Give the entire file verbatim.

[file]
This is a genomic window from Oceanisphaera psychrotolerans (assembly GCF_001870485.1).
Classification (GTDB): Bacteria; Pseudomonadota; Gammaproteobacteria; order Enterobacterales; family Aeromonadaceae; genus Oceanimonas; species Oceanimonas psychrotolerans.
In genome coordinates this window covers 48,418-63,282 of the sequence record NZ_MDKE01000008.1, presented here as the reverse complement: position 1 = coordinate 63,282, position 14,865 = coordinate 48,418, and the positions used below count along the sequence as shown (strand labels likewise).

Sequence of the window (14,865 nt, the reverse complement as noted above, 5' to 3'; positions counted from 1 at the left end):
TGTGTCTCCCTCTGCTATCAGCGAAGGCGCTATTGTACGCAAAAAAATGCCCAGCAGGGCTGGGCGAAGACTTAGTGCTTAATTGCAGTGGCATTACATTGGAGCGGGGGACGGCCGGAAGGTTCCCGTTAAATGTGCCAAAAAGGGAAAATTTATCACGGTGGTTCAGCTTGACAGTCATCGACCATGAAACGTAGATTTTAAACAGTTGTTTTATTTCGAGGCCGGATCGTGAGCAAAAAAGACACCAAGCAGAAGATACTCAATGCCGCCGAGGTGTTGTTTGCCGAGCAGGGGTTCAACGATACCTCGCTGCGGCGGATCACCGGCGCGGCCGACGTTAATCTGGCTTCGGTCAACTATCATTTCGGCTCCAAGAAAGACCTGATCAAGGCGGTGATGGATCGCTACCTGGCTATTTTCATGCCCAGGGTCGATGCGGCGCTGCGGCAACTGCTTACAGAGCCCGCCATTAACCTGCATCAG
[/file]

This is a genomic window from Oceanisphaera psychrotolerans (assembly GCF_001870485.1).
Classification (GTDB): Bacteria; Pseudomonadota; Gammaproteobacteria; order Enterobacterales; family Aeromonadaceae; genus Oceanimonas; species Oceanimonas psychrotolerans.
In genome coordinates this window covers 48,418-63,282 of the sequence record NZ_MDKE01000008.1, presented here as the reverse complement: position 1 = coordinate 63,282, position 14,865 = coordinate 48,418, and the positions used below count along the sequence as shown (strand labels likewise).

Sequence of the window (14,865 nt, the reverse complement as noted above, 5' to 3'; positions counted from 1 at the left end):
TGTGTCTCCCTCTGCTATCAGCGAAGGCGCTATTGTACGCAAAAAAATGCCCAGCAGGGCTGGGCGAAGACTTAGTGCTTAATTGCAGTGGCATTACATTGGAGCGGGGGACGGCCGGAAGGTTCCCGTTAAATGTGCCAAAAAGGGAAAATTTATCACGGTGGTTCAGCTTGACAGTCATCGACCATGAAACGTAGATTTTAAACAGTTGTTTTATTTCGAGGCCGGATCGTGAGCAAAAAAGACACCAAGCAGAAGATACTCAATGCCGCCGAGGTGTTGTTTGCCGAGCAGGGGTTCAACGATACCTCGCTGCGGCGGATCACCGGCGCGGCCGACGTTAATCTGGCTTCGGTCAACTATCATTTCGGCTCCAAGAAAGACCTGATCAAGGCGGTGATGGATCGCTACCTGGCTATTTTCATGCCCAGGGTCGATGCGGCGCTGCGGCAACTGCTTACAGAGCCCGCCATTAACCTGCATCAG